RAID Data Recovery: PROAVIO Enhance E500FR

We can recover broken RAIDs from the PROAVIO Enhance desktop RAID system. We have just completed a RAID 5 recovery where the unit was plagued by disk failures. Despite previous disk failures being handled successfully, during the replacement & rebuild of one failed Seagate ST2000DM001 disk, another disk failed at the same time. This left all 7.5TB of the data unreadable.

Safety First

ST2000DM001 RAID Disk
ST2000DM001 RAID Disk

These Seagate disks are becoming notorious for failures, so our first step was to make full clones of every disk. Even the working ones. This protects us from any further disk failures during our recovery process. We use the copies from that point onwards and put the original disks safely away.

Disk Analysis

After checking the data on each disk, we determined that the top disk was only partially written, so was likely in the middle of a rebuild when the other disk failed. We had to discount this disk as it didn’t contain enough of the RAID to rebuild the data.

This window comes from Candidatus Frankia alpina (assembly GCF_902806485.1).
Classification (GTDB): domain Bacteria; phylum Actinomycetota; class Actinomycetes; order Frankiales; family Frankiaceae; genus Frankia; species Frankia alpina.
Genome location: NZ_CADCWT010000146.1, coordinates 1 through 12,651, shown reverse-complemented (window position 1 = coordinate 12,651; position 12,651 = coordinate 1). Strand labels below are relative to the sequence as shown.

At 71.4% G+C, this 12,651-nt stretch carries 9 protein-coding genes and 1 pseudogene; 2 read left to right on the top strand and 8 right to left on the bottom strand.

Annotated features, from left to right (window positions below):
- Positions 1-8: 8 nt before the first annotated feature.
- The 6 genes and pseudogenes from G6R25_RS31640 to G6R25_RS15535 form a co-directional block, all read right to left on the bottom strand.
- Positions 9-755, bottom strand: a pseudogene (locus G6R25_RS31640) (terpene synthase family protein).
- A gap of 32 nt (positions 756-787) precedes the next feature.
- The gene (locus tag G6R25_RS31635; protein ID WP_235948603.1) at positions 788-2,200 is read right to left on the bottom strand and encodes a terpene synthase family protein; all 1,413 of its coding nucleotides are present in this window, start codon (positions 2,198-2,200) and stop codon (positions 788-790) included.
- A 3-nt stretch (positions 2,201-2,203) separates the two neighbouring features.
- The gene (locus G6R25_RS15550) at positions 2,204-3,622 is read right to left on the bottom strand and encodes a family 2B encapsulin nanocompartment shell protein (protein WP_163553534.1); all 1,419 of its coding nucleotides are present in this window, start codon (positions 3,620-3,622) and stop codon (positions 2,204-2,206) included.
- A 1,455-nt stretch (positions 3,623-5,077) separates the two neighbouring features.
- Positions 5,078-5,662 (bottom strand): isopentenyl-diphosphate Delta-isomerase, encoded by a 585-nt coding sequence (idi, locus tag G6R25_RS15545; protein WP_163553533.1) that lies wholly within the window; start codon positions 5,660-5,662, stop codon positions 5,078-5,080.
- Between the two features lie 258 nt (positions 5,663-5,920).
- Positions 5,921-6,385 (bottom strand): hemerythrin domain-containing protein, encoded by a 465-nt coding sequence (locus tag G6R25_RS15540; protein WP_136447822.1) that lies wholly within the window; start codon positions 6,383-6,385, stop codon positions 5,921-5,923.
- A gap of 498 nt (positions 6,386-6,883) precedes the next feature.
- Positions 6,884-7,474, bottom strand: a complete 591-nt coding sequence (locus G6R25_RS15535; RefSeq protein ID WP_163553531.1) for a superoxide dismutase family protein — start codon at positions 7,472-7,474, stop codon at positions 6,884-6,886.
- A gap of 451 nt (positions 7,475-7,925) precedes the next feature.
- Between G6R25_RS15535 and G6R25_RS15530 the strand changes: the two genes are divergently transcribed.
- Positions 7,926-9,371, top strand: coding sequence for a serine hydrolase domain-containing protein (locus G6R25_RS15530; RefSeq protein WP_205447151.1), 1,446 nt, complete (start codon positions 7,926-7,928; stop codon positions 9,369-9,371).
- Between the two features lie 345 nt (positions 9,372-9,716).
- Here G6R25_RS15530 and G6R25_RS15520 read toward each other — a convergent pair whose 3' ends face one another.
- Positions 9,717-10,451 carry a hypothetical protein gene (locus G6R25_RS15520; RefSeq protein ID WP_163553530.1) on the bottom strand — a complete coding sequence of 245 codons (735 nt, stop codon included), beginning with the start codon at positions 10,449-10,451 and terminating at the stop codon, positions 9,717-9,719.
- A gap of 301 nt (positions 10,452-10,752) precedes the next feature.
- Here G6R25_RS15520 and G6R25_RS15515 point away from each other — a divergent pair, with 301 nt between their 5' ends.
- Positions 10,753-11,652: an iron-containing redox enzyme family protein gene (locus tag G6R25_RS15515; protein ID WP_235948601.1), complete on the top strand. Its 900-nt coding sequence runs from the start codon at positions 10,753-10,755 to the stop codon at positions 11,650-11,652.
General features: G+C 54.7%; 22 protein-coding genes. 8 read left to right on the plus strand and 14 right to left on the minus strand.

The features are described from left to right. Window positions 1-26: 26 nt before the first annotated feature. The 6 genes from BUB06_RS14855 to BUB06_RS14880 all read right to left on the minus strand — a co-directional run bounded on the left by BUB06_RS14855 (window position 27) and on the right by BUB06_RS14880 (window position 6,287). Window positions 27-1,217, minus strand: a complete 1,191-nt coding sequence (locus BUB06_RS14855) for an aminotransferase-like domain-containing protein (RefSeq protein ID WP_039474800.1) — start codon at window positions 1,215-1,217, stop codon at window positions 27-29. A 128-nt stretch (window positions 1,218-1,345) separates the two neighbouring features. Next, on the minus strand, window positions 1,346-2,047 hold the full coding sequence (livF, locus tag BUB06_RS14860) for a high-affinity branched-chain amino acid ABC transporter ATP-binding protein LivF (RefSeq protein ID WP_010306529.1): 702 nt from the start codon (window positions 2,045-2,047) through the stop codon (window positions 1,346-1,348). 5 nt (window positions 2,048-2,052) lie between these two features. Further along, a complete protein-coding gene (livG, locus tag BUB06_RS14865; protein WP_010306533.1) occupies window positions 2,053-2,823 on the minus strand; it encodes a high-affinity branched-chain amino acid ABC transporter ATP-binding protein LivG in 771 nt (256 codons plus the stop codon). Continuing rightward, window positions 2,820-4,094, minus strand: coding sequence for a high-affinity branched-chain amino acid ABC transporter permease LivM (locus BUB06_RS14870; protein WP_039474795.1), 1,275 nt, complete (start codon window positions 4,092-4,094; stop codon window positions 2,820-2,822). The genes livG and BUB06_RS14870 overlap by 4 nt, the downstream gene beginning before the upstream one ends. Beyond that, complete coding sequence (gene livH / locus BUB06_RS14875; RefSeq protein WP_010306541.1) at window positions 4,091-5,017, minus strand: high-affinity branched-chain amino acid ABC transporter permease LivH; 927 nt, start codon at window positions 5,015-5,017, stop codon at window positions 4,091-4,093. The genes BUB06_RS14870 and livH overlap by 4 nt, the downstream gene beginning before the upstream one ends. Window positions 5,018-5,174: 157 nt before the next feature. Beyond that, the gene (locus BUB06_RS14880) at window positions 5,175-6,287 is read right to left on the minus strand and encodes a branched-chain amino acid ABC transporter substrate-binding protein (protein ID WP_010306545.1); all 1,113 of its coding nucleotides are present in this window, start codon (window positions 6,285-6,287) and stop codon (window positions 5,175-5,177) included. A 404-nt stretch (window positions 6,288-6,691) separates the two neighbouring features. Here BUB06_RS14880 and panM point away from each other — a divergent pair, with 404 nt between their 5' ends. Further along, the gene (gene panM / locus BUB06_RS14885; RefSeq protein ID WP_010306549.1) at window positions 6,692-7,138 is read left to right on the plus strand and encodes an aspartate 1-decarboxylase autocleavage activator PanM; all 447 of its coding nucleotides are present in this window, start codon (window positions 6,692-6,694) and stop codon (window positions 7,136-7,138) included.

The next disk down had a serious fault (a failed head), and was only partially accessible. After carefully imaging as much of the disk as possible, we had to take this drive apart in our cleanroom & replace the heads. This allowed us to gain access to the previously missed areas of the disk to get a full image.

RAID Rebuild

The rule when rebuilding RAID 5 is that you can only have a single disk failure at any one time. In our case, the disk was incomplete and had to be ignored, so we were left needing the second failed disk. Fortunately the failure could be overcome so we then had four of the five disks available for a RAID rebuild.

RAID Data Recovery - Proavio Enhance E500FR
RAID Data Recovery – Proavio Enhance E500FR

Analysis of the individual disks allowed us to determine which stripe size, parity alignment, and disk order had been used. This information varies by vendor and is often either secret, or unknown. Adding this information to a virtual RAID Controller didn’t allow immediate access to the files. We next had to scan for the HFS+ filesystem structures, which had been damaged during the RAID failure. Once the Mac filesystem was rebuilt we were able to start extracting files. Our virtual RAID Controller filled in for the missing disk as required using the parity information from the other disks.

In the end, our experience with the ST2000DM001 disks, our knowledge of Mac filesystem structures, and our RAID Recovery skills allowed us to extract the crucial data within days of receiving the damaged system.